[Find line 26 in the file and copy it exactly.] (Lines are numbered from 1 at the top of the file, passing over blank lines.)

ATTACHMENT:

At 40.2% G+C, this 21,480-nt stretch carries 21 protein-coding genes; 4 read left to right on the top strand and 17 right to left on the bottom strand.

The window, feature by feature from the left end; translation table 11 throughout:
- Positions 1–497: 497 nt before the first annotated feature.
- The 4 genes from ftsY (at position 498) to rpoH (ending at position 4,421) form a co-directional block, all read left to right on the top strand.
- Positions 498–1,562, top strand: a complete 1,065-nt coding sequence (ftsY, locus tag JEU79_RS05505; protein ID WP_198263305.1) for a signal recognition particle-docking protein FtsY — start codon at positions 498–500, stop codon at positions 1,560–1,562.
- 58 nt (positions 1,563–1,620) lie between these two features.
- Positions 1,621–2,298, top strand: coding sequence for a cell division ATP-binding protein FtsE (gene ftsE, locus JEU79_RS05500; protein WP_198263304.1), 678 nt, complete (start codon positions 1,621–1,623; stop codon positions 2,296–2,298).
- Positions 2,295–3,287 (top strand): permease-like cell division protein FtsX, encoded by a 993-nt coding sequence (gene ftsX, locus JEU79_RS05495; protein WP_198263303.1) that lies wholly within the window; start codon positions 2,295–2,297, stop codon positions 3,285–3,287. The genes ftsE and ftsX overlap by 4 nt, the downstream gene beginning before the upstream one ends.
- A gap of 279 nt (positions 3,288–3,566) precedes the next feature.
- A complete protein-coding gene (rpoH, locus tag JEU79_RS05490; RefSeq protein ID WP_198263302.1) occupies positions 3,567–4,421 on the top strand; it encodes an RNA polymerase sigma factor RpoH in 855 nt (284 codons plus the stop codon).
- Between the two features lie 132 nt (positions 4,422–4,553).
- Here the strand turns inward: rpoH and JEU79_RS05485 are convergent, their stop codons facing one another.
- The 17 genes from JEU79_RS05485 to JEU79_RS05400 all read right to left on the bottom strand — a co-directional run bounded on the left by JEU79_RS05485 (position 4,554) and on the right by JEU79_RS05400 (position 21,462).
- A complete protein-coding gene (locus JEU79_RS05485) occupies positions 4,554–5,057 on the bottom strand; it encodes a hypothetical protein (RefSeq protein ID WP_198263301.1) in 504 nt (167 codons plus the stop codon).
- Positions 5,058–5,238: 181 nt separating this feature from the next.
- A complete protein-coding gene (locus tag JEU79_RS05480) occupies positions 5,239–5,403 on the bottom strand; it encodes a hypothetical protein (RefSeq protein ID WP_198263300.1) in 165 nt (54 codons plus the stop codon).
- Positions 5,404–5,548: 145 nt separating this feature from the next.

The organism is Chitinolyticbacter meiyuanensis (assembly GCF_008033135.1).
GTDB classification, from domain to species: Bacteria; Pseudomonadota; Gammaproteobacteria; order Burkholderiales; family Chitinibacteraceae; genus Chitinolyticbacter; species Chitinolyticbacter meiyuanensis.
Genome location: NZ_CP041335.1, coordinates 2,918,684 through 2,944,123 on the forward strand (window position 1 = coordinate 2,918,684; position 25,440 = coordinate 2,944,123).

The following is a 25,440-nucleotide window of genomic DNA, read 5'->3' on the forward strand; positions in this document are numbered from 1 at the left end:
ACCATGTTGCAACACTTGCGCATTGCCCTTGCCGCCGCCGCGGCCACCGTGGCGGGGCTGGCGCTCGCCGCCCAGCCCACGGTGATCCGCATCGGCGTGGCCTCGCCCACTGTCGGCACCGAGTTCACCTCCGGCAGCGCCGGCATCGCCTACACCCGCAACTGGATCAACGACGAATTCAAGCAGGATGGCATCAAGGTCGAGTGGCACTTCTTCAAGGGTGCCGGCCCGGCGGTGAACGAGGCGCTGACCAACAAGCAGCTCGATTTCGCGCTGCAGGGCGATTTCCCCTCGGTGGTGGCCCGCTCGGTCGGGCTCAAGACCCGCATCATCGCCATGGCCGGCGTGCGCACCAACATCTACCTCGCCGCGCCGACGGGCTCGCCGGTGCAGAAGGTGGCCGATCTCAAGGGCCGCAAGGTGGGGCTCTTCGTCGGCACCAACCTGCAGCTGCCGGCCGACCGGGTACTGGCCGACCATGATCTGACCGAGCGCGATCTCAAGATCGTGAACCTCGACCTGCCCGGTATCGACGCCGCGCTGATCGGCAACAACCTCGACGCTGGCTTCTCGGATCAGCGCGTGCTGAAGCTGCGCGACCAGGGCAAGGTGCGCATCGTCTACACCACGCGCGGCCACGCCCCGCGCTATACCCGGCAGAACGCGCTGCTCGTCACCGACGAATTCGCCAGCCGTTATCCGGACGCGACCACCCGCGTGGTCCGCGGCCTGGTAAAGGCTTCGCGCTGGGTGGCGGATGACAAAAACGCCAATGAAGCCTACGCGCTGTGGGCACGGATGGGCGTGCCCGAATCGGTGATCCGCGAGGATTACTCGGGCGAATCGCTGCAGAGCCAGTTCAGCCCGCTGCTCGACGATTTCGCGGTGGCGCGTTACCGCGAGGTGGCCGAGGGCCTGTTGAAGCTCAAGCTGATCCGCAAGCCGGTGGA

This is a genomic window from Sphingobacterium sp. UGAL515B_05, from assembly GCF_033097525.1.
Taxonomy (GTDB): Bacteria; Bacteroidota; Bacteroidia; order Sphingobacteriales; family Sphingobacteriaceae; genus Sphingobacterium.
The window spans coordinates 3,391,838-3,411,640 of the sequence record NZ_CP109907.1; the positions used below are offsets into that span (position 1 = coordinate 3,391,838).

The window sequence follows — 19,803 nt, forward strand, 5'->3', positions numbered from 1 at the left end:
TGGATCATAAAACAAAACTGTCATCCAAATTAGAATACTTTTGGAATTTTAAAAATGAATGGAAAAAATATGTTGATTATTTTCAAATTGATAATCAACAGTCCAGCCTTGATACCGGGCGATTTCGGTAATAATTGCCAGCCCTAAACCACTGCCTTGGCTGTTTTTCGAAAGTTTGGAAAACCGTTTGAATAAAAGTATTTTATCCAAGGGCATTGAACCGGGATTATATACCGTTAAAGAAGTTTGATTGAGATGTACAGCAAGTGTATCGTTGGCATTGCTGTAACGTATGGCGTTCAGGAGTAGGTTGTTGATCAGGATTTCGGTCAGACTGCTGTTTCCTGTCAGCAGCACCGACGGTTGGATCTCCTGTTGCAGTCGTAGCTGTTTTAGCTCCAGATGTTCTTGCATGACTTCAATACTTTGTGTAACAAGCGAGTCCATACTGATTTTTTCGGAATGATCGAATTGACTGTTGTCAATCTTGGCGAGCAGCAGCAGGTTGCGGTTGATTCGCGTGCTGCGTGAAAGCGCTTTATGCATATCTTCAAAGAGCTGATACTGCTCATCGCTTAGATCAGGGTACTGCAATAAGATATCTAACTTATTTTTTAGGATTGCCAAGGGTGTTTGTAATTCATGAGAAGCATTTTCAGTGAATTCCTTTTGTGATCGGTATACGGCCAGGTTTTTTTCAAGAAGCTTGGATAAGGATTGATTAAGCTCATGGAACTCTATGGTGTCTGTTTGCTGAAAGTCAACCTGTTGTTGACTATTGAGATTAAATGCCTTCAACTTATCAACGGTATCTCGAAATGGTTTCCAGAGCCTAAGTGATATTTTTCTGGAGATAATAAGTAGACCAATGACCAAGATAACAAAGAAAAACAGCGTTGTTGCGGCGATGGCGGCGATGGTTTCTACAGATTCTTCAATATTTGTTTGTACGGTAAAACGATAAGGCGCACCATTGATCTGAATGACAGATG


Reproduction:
The window sequence follows — 19,803 nt, forward strand, 5'->3', positions numbered from 1 at the left end: